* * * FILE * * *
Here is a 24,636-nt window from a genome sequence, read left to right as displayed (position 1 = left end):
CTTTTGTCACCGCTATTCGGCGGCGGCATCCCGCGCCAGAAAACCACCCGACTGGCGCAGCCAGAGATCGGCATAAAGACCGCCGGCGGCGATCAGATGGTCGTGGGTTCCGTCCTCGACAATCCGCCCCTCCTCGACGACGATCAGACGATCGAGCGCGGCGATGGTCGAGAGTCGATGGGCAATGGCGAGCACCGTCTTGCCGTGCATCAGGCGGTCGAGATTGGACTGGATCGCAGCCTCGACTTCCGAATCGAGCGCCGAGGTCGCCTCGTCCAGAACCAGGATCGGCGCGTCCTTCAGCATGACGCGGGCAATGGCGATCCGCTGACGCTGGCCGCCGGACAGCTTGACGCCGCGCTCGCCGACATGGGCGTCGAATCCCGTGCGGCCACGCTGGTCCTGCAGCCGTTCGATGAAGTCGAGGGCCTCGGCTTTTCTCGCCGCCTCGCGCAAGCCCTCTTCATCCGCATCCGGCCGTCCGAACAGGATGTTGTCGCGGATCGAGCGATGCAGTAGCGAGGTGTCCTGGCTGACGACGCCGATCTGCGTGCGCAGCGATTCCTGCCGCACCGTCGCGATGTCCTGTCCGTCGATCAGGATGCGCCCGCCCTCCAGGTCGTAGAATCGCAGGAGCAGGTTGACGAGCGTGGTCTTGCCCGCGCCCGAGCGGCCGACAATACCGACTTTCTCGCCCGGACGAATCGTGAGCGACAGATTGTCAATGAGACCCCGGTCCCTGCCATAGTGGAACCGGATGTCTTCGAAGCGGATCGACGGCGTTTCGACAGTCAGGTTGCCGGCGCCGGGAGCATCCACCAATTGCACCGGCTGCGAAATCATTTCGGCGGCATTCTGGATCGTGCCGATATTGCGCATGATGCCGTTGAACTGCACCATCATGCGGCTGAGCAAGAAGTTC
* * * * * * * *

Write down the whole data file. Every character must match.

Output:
Here is a 24,636-nt window from a genome sequence, read left to right as displayed (position 1 = left end):
CTTTTGTCACCGCTATTCGGCGGCGGCATCCCGCGCCAGAAAACCACCCGACTGGCGCAGCCAGAGATCGGCATAAAGACCGCCGGCGGCGATCAGATGGTCGTGGGTTCCGTCCTCGACAATCCGCCCCTCCTCGACGACGATCAGACGATCGAGCGCGGCGATGGTCGAGAGTCGATGGGCAATGGCGAGCACCGTCTTGCCGTGCATCAGGCGGTCGAGATTGGACTGGATCGCAGCCTCGACTTCCGAATCGAGCGCCGAGGTCGCCTCGTCCAGAACCAGGATCGGCGCGTCCTTCAGCATGACGCGGGCAATGGCGATCCGCTGACGCTGGCCGCCGGACAGCTTGACGCCGCGCTCGCCGACATGGGCGTCGAATCCCGTGCGGCCACGCTGGTCCTGCAGCCGTTCGATGAAGTCGAGGGCCTCGGCTTTTCTCGCCGCCTCGCGCAAGCCCTCTTCATCCGCATCCGGCCGTCCGAACAGGATGTTGTCGCGGATCGAGCGATGCAGTAGCGAGGTGTCCTGGCTGACGACGCCGATCTGCGTGCGCAGCGATTCCTGCCGCACCGTCGCGATGTCCTGTCCGTCGATCAGGATGCGCCCGCCCTCCAGGTCGTAGAATCGCAGGAGCAGGTTGACGAGCGTGGTCTTGCCCGCGCCCGAGCGGCCGACAATACCGACTTTCTCGCCCGGACGAATCGTGAGCGACAGATTGTCAATGAGACCCCGGTCCCTGCCATAGTGGAACCGGATGTCTTCGAAGCGGATCGACGGCGTTTCGACAGTCAGGTTGCCGGCGCCGGGAGCATCCACCAATTGCACCGGCTGCGAAATCATTTCGGCGGCATTCTGGATCGTGCCGATATTGCGCATGATGCCGTTGAACTGCACCATCATGCGGCTGAGCAAGAAGTTC